The world’s 100 richest people earned a stunning total of $240 billion in 2012 – enough money to end extreme poverty worldwide four times over, Oxfam has revealed, adding that the global economic crisis is further enriching the super-rich.
“The richest 1 percent has increased its income by 60 percent in the last 20 years with the financial crisis accelerating rather than slowing the process,” while the income of the top 0.01 percent has seen even greater growth, a new Oxfam report said.
For example, the luxury goods market has seen double-digit growth every year since the crisis hit, the report stated. And while the world’s 100 richest people earned $240 billion last year, people in “extreme poverty” lived on less than $1.25 a day.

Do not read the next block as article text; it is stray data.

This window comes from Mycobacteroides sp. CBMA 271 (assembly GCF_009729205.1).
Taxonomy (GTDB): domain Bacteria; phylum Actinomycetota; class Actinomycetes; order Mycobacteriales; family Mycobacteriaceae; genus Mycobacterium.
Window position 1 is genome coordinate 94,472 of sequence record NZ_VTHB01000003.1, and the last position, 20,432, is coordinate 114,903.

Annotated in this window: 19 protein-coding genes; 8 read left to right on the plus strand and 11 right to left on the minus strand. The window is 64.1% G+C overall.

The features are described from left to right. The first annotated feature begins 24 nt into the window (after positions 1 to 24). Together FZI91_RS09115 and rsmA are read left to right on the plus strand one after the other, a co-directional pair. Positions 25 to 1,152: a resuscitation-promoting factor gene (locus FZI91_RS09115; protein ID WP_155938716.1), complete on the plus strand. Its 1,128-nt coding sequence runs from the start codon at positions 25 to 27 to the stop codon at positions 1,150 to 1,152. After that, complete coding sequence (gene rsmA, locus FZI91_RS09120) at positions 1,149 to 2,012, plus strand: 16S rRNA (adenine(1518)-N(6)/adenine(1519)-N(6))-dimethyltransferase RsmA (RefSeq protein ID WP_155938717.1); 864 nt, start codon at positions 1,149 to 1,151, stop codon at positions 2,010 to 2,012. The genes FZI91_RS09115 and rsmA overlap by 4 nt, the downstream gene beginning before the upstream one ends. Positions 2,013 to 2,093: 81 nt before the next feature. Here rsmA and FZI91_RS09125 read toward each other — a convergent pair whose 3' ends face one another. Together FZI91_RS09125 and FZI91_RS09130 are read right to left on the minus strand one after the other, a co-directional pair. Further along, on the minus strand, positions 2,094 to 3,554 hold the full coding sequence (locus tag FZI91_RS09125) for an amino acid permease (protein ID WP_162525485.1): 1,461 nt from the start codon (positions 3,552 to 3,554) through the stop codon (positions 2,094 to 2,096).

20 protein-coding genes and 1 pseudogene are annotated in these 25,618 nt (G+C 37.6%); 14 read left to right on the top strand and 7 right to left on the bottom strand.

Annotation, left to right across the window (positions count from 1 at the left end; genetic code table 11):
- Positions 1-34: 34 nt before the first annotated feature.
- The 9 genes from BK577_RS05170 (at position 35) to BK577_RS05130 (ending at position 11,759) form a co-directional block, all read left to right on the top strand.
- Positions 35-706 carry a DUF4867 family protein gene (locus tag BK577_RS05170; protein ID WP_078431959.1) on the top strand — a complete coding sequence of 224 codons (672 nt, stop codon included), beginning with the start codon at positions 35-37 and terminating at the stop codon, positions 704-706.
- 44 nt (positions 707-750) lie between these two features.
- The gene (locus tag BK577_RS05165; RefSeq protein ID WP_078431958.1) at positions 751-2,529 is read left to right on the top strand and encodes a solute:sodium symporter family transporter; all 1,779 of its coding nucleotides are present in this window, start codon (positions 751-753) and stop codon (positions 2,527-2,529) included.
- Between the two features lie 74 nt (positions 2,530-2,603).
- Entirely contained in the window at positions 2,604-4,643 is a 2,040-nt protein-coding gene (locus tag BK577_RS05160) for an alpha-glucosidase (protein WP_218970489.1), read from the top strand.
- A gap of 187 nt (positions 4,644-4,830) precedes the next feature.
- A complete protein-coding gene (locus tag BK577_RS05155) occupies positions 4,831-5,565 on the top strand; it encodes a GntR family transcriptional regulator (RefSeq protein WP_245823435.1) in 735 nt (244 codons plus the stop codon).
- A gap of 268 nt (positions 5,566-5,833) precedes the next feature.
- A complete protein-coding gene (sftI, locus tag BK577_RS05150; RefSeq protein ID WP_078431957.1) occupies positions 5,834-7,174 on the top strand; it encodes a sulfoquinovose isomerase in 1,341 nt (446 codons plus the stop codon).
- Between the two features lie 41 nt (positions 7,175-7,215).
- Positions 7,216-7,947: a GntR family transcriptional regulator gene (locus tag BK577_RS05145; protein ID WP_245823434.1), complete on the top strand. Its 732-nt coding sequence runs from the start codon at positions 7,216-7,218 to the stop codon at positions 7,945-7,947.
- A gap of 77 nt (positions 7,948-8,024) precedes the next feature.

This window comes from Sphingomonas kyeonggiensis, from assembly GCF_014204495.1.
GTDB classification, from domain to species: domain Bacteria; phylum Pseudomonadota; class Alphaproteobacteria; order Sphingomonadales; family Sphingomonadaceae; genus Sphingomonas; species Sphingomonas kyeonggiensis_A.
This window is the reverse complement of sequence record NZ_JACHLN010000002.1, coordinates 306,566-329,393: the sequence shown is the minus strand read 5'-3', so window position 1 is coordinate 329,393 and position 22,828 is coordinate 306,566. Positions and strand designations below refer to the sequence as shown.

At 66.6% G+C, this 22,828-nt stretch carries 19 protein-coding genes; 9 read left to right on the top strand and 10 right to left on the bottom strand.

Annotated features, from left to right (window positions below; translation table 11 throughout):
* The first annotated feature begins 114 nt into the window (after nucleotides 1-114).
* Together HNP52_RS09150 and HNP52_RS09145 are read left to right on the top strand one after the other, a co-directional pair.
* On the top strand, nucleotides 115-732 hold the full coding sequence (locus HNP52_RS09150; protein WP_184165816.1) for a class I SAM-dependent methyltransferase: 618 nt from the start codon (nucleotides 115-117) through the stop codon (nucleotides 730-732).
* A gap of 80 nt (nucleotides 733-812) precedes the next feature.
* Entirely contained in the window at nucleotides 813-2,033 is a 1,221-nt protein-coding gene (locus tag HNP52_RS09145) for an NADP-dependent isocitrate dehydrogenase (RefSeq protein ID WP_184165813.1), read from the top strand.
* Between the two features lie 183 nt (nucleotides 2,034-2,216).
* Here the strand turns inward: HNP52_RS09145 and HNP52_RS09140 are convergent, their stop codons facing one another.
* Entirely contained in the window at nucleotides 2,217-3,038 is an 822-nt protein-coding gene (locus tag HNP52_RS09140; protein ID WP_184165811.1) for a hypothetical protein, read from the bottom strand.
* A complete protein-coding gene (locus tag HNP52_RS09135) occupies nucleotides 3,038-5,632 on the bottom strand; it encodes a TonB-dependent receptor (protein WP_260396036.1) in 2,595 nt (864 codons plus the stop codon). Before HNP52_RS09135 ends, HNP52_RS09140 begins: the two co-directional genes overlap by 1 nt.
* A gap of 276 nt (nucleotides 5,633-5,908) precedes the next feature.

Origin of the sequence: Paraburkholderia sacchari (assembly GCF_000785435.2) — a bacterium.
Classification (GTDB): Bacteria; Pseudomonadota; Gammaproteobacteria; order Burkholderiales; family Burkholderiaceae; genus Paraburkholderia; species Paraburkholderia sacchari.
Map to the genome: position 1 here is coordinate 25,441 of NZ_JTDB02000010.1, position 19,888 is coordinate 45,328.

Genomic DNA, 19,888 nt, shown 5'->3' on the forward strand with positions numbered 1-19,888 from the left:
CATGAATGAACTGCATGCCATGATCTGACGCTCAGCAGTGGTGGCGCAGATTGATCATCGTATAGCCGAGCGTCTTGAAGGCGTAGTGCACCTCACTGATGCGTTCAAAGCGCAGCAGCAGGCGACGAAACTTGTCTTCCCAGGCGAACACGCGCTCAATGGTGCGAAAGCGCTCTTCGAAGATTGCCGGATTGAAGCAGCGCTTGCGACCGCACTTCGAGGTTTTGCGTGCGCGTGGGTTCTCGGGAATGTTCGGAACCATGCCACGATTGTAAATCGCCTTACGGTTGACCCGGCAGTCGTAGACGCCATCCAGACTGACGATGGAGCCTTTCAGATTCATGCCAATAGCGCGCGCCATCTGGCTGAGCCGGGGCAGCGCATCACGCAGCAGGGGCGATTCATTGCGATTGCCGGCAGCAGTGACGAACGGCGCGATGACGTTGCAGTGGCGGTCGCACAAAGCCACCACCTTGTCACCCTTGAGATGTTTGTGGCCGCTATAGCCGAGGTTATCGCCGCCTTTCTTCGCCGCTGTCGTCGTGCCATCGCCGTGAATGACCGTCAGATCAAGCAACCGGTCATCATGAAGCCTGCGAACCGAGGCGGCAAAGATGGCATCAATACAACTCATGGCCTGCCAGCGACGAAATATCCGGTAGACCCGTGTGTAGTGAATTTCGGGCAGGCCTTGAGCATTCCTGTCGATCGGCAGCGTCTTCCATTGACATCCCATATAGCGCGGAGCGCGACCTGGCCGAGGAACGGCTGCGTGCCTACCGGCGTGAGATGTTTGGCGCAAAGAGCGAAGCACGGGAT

Oxfam is a leading international philanthropy organization. Its new report, ‘The Cost of Inequality: How Wealth and Income Extremes Hurt us All,’ argues that the extreme concentration of wealth actually hinders the world’s ability to reduce poverty.
The report was published before the World Economic Forum in Davos next week, and calls on world leaders to “end extreme wealth by 2025, and reverse the rapid increase in inequality seen in the majority of countries in the last 20 years.”